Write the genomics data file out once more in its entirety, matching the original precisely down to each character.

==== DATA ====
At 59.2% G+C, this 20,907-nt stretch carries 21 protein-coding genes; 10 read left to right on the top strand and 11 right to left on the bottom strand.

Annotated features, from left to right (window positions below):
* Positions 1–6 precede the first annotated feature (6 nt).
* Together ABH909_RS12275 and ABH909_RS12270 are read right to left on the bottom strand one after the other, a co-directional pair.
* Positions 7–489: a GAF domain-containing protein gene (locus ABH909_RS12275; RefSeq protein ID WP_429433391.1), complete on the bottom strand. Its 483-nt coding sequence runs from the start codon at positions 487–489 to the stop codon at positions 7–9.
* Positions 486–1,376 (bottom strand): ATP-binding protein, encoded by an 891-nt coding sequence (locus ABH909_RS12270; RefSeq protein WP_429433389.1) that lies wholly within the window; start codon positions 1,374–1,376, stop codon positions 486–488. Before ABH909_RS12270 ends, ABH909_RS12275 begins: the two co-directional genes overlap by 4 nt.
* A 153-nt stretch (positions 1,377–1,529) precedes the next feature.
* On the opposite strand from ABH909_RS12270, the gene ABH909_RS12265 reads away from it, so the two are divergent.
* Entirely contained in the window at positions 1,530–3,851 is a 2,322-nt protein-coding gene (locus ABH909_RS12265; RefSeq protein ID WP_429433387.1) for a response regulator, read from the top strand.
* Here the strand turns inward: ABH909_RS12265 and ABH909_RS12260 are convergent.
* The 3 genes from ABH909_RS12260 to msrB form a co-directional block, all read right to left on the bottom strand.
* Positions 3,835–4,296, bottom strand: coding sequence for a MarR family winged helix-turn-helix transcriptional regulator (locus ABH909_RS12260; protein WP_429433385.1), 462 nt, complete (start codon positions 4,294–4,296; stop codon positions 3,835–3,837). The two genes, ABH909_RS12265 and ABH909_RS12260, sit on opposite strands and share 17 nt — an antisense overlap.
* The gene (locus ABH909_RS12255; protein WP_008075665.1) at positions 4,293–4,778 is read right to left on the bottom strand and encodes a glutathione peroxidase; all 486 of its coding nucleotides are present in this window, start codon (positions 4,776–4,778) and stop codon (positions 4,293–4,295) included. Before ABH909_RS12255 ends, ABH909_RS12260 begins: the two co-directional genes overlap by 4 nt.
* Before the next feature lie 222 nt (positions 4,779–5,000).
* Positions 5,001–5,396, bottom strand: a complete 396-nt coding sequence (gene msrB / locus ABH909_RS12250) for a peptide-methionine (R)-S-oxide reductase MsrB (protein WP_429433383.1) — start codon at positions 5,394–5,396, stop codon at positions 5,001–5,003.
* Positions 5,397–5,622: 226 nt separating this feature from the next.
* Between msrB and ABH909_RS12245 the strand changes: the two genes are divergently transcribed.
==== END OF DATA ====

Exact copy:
At 59.2% G+C, this 20,907-nt stretch carries 21 protein-coding genes; 10 read left to right on the top strand and 11 right to left on the bottom strand.

Annotated features, from left to right (window positions below):
* Positions 1–6 precede the first annotated feature (6 nt).
* Together ABH909_RS12275 and ABH909_RS12270 are read right to left on the bottom strand one after the other, a co-directional pair.
* Positions 7–489: a GAF domain-containing protein gene (locus ABH909_RS12275; RefSeq protein ID WP_429433391.1), complete on the bottom strand. Its 483-nt coding sequence runs from the start codon at positions 487–489 to the stop codon at positions 7–9.
* Positions 486–1,376 (bottom strand): ATP-binding protein, encoded by an 891-nt coding sequence (locus ABH909_RS12270; RefSeq protein WP_429433389.1) that lies wholly within the window; start codon positions 1,374–1,376, stop codon positions 486–488. Before ABH909_RS12270 ends, ABH909_RS12275 begins: the two co-directional genes overlap by 4 nt.
* A 153-nt stretch (positions 1,377–1,529) precedes the next feature.
* On the opposite strand from ABH909_RS12270, the gene ABH909_RS12265 reads away from it, so the two are divergent.
* Entirely contained in the window at positions 1,530–3,851 is a 2,322-nt protein-coding gene (locus ABH909_RS12265; RefSeq protein ID WP_429433387.1) for a response regulator, read from the top strand.
* Here the strand turns inward: ABH909_RS12265 and ABH909_RS12260 are convergent.
* The 3 genes from ABH909_RS12260 to msrB form a co-directional block, all read right to left on the bottom strand.
* Positions 3,835–4,296, bottom strand: coding sequence for a MarR family winged helix-turn-helix transcriptional regulator (locus ABH909_RS12260; protein WP_429433385.1), 462 nt, complete (start codon positions 4,294–4,296; stop codon positions 3,835–3,837). The two genes, ABH909_RS12265 and ABH909_RS12260, sit on opposite strands and share 17 nt — an antisense overlap.
* The gene (locus ABH909_RS12255; protein WP_008075665.1) at positions 4,293–4,778 is read right to left on the bottom strand and encodes a glutathione peroxidase; all 486 of its coding nucleotides are present in this window, start codon (positions 4,776–4,778) and stop codon (positions 4,293–4,295) included. Before ABH909_RS12255 ends, ABH909_RS12260 begins: the two co-directional genes overlap by 4 nt.
* Before the next feature lie 222 nt (positions 4,779–5,000).
* Positions 5,001–5,396, bottom strand: a complete 396-nt coding sequence (gene msrB / locus ABH909_RS12250) for a peptide-methionine (R)-S-oxide reductase MsrB (protein WP_429433383.1) — start codon at positions 5,394–5,396, stop codon at positions 5,001–5,003.
* Positions 5,397–5,622: 226 nt separating this feature from the next.
* Between msrB and ABH909_RS12245 the strand changes: the two genes are divergently transcribed.